Well, as you can see, I'm biased to the Kansai area. As far as Tokyo goes, all I can say is explore the Tokyo Bay area. Odaiba is a great place to go shopping, but it's kinda starts to feel like Harajuku after a while. Of all the temples there, the MUST GO TO would probably have to be Asakusa Temple. You've probably seen this one in tons of different anime, so it'll be a pretty familiar site. Tokyo tower is also a nice place to go, but you really can't appreciate it unless you go to the second tier, which costs an additional 1200 Yen if I recall correctly.



Anyway, hope you enjoy your trip to Japan. Brush up on your Japanese when you go to Tokyo, because the Kansai-ites tend to have better English than them Tokyo-ites. Waka~hen.



EDIT: I noticed you're going to visit the Nissan gallery. Car fan? You might want to check out Toyota's "mini-showroom" at Ikebukuro. In fact, Ikebukuro is a nice place to visit if you like Hello Kitty and arcades. Although the larger car manufacturer showrooms can be found at Shionome along the Tokyo bay area. I haven't seen those showrooms yet, but the "mini-showroom" of Toyota in Ikebukuro is actually quite big. All their current models are up for display there, so it's a nice place to visit.
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Posted 6/5/11
if you're suitcase seems a bit heavy, don't worry. it's just me
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25 / M / land of the risin...
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Posted 6/8/11
attend the Summersonic 2011 in osaka its august 13/14 http://www.summersonic.com/2011/ I`ll be goin on 14 might wanna hang out? and see some japanese bands and international bands
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31 / F / Kumamoto, Japan
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Posted 6/10/11
Hm, I liked Osaka more than Tokyo, but my trip was so long ago I don't remember my exact itinerary. I went to Kaiyukan Aquarium in Osaka and Universal Studios Japan (because where I lived in the USA was quite the distance from USJ and I was already in Osaka... So I went).

Currently I live in Kyushu and the people around here tell me that the ryokan up near Kyoto on Honshu can't hold a candle to the awesomeness of natural onsen and ryokan here in Kyushu. lol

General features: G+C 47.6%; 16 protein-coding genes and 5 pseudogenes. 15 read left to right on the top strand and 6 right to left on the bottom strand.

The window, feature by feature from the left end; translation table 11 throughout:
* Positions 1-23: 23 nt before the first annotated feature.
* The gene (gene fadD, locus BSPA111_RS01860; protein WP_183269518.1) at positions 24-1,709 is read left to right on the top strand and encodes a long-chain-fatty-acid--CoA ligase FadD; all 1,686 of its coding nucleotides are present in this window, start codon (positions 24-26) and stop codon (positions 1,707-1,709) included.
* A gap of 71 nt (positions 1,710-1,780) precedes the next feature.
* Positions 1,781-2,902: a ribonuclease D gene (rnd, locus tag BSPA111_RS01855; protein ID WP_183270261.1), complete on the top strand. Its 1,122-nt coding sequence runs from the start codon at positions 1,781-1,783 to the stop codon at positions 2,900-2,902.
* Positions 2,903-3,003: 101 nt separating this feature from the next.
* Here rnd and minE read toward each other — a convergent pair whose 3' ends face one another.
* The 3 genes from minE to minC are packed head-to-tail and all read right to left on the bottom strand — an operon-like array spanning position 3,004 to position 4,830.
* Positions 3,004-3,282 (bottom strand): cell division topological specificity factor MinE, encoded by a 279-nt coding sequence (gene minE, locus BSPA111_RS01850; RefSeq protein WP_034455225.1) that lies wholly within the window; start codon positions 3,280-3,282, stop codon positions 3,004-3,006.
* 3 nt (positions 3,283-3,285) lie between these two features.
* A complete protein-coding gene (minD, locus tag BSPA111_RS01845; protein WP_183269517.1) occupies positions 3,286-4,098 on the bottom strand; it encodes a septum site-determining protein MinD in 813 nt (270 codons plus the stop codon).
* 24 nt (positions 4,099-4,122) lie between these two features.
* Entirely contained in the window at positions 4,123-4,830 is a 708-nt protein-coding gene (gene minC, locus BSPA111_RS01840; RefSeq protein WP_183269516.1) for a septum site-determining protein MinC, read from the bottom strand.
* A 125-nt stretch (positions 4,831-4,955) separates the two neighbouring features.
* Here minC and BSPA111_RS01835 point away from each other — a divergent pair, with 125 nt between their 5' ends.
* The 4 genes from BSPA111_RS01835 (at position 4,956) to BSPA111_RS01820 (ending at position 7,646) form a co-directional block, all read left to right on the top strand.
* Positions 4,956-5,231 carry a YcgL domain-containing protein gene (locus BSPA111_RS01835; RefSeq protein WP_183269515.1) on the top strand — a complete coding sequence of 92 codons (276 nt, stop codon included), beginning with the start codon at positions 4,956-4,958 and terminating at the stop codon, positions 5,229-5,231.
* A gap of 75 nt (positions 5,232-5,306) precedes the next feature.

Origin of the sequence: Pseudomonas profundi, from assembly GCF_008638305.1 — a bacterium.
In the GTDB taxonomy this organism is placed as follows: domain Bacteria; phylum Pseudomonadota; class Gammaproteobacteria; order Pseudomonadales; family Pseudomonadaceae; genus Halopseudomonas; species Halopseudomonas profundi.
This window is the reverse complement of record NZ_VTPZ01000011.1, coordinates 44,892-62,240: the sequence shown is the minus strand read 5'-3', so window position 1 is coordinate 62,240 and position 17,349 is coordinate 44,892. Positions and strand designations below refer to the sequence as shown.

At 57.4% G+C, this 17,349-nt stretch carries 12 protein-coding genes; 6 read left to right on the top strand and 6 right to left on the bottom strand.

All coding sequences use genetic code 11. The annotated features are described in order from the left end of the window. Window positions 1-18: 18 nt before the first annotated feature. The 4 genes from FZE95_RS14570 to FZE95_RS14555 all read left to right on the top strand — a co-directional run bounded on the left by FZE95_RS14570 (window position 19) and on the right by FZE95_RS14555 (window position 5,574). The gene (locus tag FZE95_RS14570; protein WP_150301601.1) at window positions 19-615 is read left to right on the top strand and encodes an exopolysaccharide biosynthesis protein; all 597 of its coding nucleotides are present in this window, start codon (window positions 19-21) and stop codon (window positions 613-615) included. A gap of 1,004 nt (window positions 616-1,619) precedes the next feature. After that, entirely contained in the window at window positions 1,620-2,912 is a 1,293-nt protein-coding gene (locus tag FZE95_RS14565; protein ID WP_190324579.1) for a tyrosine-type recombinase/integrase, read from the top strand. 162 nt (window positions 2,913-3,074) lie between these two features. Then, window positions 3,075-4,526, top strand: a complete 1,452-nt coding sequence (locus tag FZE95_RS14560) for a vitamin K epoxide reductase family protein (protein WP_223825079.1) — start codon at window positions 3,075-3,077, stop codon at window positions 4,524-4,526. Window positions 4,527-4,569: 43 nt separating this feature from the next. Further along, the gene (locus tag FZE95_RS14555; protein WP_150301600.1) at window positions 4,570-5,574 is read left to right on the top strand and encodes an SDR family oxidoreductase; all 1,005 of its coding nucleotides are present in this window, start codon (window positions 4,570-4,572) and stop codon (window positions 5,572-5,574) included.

http://www.youtube.com/watch?v=14bxoduOcO0
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30 / M / Japan
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Posted 6/11/11

Kerensa wrote:

Currently I live in Kyushu and the people around here tell me that the ryokan up near Kyoto on Honshu can't hold a candle to the awesomeness of natural onsen and ryokan here in Kyushu. lol



Not unless it's an onsen facing lake Biwa.
Posted 6/13/11
Just stay in Osaka because they talk funny.
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25 / M / Around.
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Posted 6/17/11
Thank you so much everyone!
I am stamping out details as I am writing this. I have decided not to go to ryokan because of the cost and I am on a tight budget on this one month tour of Japan.

July 15-21 Downtown Yokohama and near the bay
July 22-25 Tokyo near Ginza and Akiharabara, and will try to shoot to get to Tokyo Bay
July 26-29 Mt. Fuji attempting to Climb it !
July 30-31- Suzuka Circuit and Suzuka National Park
August 1-5 Kyoto
August 6 Osaka
August 6-9 Kobe
August 9-14- Shikoku Pilgrimage

I just have three questions for all of you:
The family I am staying with doesn't know me and I don't know them. A friend here in the States is said it was alright to stay at her family and her in Kobe. I know most of the etiquette but I don't know if I should expect, that is terrible phrasing, more be granted the opportunity to eat there (breakfast, lunch, dinner) or should I just go get something my self? I just know her and the phrasing of our situation is I'm just staying there to ease the cost, at least that's how she phrased it but we are planning to hang out most of the time I am there. Here's the kicker to, I like her. I'm planning on telling her in Japan and I am going to see how it goes. In the Japanese culture, if the person who you told you like doesn't like you back, is it weird and I should not expect to stay there anymore if she does not return the favor? I guess really it is up to the person, but I'm not really Japanese culturally aware.

On a lighter note, Yokohama or Osaka? I'm playing with the idea of cutting a day in Yokohama and adding it to Osaka? According to けれんさーさん it seems to be, but my listening comprehension is bad as it is. I don't think I could handle the Japanese dialect there.

And to edsamac, I am starting to brush up. I only have two semesters (6 credits per semester, which is HUGE on our campus and people are shocked when they here the load) under my belt, but UW-Madison has the #2 Japanese program in the US. We finished Genki 1 and 2 in a semester respectively and program is intense (Currenly know around 300 kanji). This trip is really happening to see if Japan is really the place I have built up in my mind after reading some many articles, watching anime, and all the car DVD and races and if Japanese Professional Communication will truly be my minor.